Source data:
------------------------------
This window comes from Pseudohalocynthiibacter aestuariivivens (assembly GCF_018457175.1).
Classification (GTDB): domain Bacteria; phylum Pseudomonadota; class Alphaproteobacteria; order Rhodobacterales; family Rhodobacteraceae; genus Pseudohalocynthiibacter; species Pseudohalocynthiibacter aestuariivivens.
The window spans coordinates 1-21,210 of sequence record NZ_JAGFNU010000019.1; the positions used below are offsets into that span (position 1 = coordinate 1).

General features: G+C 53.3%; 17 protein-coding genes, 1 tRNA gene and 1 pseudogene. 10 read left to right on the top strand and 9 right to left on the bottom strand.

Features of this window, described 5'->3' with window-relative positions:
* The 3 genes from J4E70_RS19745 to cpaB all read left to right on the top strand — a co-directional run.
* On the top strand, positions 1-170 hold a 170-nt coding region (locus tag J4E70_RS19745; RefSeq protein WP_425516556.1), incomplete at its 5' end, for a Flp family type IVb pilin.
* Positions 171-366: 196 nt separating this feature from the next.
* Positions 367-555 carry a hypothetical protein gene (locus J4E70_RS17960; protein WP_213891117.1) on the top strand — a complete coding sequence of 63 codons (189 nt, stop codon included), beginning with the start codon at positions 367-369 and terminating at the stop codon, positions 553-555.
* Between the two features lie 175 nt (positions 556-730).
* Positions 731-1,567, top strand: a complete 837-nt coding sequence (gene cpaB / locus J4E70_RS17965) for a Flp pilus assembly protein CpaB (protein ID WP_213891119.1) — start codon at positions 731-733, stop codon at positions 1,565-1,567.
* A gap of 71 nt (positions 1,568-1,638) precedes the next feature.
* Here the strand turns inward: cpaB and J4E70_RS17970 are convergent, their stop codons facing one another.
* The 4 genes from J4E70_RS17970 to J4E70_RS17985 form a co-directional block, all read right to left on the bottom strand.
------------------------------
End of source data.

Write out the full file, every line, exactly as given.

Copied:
This window comes from Pseudohalocynthiibacter aestuariivivens (assembly GCF_018457175.1).
Classification (GTDB): domain Bacteria; phylum Pseudomonadota; class Alphaproteobacteria; order Rhodobacterales; family Rhodobacteraceae; genus Pseudohalocynthiibacter; species Pseudohalocynthiibacter aestuariivivens.
The window spans coordinates 1-21,210 of sequence record NZ_JAGFNU010000019.1; the positions used below are offsets into that span (position 1 = coordinate 1).

General features: G+C 53.3%; 17 protein-coding genes, 1 tRNA gene and 1 pseudogene. 10 read left to right on the top strand and 9 right to left on the bottom strand.

Features of this window, described 5'->3' with window-relative positions:
* The 3 genes from J4E70_RS19745 to cpaB all read left to right on the top strand — a co-directional run.
* On the top strand, positions 1-170 hold a 170-nt coding region (locus tag J4E70_RS19745; RefSeq protein WP_425516556.1), incomplete at its 5' end, for a Flp family type IVb pilin.
* Positions 171-366: 196 nt separating this feature from the next.
* Positions 367-555 carry a hypothetical protein gene (locus J4E70_RS17960; protein WP_213891117.1) on the top strand — a complete coding sequence of 63 codons (189 nt, stop codon included), beginning with the start codon at positions 367-369 and terminating at the stop codon, positions 553-555.
* Between the two features lie 175 nt (positions 556-730).
* Positions 731-1,567, top strand: a complete 837-nt coding sequence (gene cpaB / locus J4E70_RS17965) for a Flp pilus assembly protein CpaB (protein ID WP_213891119.1) — start codon at positions 731-733, stop codon at positions 1,565-1,567.
* A gap of 71 nt (positions 1,568-1,638) precedes the next feature.
* Here the strand turns inward: cpaB and J4E70_RS17970 are convergent, their stop codons facing one another.
* The 4 genes from J4E70_RS17970 to J4E70_RS17985 form a co-directional block, all read right to left on the bottom strand.